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Braunstone Community Association

Mr. Clifton-Brown: To ask the Secretary of State for Transport, Local Government and the Regions what the aims are of the Braunstone Community Association, Leicestershire New Deal regeneration project; what the estimated cost is; for what period it will run; for what reason his Department has sent in departmental auditors; how long the investigation will take; and when the result will be published. [36960]

Ms Keeble: The New Deal for Communities (NDC) programme addresses local regeneration needs by putting residents at the heart of processes to develop community led solutions. In 1998 Braunstone in Leicester was one of 17 areas selected to be a round 1 NDC pathfinder. Braunstone is the most deprived ward in the East Midlands on the National Index of Local Deprivation.

The Braunstone Community Association (BCA) was formed as a company limited by guarantee to deliver the NDC programme. A majority of the BCA Board is made up of residents who have been elected through a democratic process. Following community consultation, the BCA produced a Braunstone NDC delivery plan, which identified key issues affecting Braunstone. The delivery plan sets out a vision centred around the

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five cornerstones of regeneration: work, crime, health, education and the physical environment. On the strength of the delivery plan, the BCA was allocated NDC funding of up to £49.5 million for the regeneration of Braunstone over at least seven years.

The Braunstone NDC programme is now in its second year of project delivery. It has already implemented a range of projects and initiatives to begin to tackle some of the key issues affecting Braunstone, with further projects under development. Over half of the people employed by the BCA in delivering the NDC Programme are local residents.

In November 2001 the BCA Board established an Independent Investigation Panel to examine various stories appearing in the local press that related to its internal relationships. The BCA Board considered the report of investigation panel at its meetings on 20 December 2001 and 7 January 2002. As a result, the BCA has adopted various resolutions to improve processes and partnership working.

In view of the nature of some of the unsubstantiated allegations the Government Office for the East Midlands (GOEM) commissioned an audit of the Braunstone NDC Programme by a Department for Transport, Local Government and the Regions (DTLR) audit team. The audit team expects to report to GOEM early in March. It is not customary to publish findings of internal audits.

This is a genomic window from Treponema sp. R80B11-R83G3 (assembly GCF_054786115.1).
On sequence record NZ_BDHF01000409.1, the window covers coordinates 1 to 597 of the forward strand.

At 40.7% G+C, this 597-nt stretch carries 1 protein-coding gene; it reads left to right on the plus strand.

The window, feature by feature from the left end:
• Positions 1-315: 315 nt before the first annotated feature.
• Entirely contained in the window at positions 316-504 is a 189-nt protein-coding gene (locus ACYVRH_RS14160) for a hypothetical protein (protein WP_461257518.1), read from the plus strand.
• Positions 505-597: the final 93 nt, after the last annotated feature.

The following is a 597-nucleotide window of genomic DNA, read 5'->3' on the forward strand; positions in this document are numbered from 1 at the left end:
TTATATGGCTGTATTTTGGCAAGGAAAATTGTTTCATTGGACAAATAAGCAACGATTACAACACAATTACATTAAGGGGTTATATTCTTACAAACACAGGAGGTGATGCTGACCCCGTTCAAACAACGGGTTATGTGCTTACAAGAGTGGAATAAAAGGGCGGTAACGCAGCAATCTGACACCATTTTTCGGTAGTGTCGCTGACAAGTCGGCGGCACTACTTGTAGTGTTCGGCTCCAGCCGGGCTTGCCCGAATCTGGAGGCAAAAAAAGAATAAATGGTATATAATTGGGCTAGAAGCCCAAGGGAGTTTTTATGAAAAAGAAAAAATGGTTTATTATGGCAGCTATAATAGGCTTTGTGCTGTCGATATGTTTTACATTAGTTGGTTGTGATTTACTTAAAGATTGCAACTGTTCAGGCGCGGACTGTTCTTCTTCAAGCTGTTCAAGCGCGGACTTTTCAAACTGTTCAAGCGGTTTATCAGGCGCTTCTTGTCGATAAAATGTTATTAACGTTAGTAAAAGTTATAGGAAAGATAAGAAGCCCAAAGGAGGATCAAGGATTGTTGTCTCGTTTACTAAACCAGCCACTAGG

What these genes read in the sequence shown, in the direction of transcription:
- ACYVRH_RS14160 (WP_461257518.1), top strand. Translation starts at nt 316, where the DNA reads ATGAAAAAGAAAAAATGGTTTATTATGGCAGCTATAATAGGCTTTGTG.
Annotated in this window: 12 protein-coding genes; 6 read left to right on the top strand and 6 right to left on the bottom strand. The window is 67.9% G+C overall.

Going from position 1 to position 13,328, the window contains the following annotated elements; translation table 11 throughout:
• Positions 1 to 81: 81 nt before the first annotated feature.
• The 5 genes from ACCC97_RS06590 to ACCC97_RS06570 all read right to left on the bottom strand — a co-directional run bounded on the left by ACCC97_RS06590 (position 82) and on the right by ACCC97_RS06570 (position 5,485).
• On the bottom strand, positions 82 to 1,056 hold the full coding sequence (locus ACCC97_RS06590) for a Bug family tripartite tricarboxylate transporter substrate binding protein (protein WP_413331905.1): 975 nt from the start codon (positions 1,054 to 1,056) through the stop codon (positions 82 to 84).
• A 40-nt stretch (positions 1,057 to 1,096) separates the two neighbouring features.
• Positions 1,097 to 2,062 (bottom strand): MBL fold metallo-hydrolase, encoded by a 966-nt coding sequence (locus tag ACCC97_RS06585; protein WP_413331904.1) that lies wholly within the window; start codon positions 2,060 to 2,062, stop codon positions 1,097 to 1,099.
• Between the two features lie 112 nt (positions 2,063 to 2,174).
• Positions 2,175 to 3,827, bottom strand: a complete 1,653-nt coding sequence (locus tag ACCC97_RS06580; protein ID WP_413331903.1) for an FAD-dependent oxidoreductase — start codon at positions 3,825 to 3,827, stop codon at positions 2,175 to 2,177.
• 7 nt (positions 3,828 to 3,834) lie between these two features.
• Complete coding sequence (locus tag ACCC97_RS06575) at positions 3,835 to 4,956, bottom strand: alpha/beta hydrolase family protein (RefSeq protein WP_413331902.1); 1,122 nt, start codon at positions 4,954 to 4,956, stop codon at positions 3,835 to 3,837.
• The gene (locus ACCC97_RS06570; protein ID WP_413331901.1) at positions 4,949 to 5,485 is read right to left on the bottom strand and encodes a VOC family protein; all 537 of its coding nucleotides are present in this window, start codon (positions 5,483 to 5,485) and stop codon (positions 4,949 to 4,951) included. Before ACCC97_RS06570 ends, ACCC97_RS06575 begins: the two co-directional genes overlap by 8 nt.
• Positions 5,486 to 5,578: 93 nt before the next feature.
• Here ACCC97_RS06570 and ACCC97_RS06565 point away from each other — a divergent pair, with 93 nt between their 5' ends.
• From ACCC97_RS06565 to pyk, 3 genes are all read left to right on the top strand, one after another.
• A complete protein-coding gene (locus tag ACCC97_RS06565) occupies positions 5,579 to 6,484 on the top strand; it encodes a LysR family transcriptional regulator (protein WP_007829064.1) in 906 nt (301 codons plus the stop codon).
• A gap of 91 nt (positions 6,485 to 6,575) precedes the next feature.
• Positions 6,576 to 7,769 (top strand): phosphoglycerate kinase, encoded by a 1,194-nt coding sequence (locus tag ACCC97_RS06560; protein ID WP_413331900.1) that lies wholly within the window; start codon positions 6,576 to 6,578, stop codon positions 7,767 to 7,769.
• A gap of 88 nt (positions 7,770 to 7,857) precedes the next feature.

The audit findings, together with evidence arising from the findings of the independent investigation, will allow the Government Office to decide what further steps it needs to take in order to secure the future of the Braunstone NDC Programme.

Capital Receipts (Islington)

Jeremy Corbyn: To ask the Secretary of State for Transport, Local Government and the Regions what the total income from capital receipts of the London Borough of Islington was for each of the past three years from non-right to buy sales. [36630]

Ms Keeble: The available information reported by Islington LBC is as follows:

Gross income from housing capital receipts
£000

1998–991999–20002000–01
Sales of fixed assets20,41233,84346,852
of which:
Right to Buy sales(46)12,522n/an/a
Capital Repayments/leasing disposals1,3056761,048
Total housing capital receipts21,71734,51947,900

(46) DTLR P1(B) quarterly housing activity returns

Source:

DTLR Capital Outturn Return (COR) returns, except for

(47) DTLR P1(B) quarterly housing activity returns


Local Authority Houses

Jeremy Corbyn: To ask the Secretary of State for Transport, Local Government and the Regions what information he has on the cost of promoting ballots of council tenants on stock transfer; and if he will state the cost for each English housing authority area of ballots during the past year. [36617]

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Ms Keeble: The costs of housing transfer ballots are met by local authorities from their housing revenue accounts. The Department does not hold information on the amounts involved.

Galileo Satellite Navigation System

Mr. Cousins: To ask the Secretary of State for Transport, Local Government and the Regions what funds have been committed to the Galileo satellite navigation system; and what estimate he has made of the total final cost of the system to (a) public and (b) private funds. [37292]

Mr. Jamieson: The Galileo satellite navigation programme is being carried out jointly by the European Union (EU) and the European Space Agency (ESA). They are each planning to contribute euro 550 million to the development and validation phase (2001–05). In April 2001 the Transport Council released euro 100 million of the EU contribution. A decision on whether to release the remaining euro 450 million may be taken at the Transport Council on 26 March. A declaration for subscriptions to ESA's share of the costs was opened at the ESA ministerial meeting held in November 2001. A majority of ESA member states subscribed but the UK indicated that it would await the outcome of the Transport Council's decision before finalising its contribution.